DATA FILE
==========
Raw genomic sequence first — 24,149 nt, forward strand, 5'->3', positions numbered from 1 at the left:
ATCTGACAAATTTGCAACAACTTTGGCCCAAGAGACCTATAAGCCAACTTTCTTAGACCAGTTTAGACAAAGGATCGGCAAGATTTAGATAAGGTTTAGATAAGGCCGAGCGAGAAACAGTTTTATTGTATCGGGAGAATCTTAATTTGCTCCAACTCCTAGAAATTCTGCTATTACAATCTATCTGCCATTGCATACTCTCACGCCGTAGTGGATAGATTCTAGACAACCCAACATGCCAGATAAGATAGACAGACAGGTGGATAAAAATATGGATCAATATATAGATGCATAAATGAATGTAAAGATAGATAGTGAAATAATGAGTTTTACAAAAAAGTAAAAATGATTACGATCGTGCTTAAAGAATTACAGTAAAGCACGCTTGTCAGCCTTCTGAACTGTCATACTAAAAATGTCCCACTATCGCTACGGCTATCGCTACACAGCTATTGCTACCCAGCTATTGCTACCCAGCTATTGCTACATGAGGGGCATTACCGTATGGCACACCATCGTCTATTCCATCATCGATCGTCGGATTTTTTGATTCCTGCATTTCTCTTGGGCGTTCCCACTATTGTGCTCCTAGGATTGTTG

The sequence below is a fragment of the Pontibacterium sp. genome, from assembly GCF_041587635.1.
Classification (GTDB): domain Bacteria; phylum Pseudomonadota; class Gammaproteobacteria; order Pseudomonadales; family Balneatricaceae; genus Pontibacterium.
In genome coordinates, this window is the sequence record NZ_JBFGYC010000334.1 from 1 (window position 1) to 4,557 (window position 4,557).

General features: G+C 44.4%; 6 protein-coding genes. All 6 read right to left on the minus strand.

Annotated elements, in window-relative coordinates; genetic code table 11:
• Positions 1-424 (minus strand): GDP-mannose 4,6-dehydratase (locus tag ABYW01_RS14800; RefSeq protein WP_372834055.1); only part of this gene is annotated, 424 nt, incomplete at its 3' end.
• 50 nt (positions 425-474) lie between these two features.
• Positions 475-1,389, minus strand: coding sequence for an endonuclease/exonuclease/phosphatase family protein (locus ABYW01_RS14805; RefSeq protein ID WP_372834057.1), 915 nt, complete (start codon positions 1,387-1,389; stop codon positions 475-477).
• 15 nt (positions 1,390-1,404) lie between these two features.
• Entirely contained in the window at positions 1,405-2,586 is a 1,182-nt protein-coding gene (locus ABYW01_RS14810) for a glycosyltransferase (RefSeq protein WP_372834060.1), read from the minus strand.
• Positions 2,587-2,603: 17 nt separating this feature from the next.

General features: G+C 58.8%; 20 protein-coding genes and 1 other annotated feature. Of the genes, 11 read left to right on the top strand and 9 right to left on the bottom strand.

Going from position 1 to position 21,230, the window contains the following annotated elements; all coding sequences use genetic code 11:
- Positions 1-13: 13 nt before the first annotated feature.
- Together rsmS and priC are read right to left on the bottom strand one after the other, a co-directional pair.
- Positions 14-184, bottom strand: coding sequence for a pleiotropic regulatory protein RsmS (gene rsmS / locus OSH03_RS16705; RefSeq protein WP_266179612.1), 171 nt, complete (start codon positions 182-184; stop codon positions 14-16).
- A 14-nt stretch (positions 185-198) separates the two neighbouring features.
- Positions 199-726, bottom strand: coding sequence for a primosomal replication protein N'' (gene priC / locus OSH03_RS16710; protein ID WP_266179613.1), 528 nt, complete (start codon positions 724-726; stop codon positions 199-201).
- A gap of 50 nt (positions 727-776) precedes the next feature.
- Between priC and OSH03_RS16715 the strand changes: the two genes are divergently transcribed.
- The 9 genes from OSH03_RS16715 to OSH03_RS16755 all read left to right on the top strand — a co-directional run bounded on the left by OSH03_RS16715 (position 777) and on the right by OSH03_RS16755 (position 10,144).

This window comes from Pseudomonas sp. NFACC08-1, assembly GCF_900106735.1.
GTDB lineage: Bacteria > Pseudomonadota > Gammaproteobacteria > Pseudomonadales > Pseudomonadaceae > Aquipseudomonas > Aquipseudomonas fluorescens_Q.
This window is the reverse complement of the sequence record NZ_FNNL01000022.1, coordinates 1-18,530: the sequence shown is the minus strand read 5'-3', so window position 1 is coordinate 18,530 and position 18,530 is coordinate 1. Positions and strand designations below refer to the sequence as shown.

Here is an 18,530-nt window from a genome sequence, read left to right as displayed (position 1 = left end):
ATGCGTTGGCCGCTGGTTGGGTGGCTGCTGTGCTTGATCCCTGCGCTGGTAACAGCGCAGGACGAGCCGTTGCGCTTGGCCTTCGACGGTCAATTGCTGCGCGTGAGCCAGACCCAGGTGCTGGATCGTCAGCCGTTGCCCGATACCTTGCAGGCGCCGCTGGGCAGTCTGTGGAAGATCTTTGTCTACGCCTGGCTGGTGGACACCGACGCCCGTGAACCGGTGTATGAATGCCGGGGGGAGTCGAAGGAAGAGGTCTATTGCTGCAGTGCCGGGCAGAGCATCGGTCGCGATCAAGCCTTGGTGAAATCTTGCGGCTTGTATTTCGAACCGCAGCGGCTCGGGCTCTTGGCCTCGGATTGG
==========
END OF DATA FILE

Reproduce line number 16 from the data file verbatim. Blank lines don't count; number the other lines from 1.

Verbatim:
- Positions 1-13: 13 nt before the first annotated feature.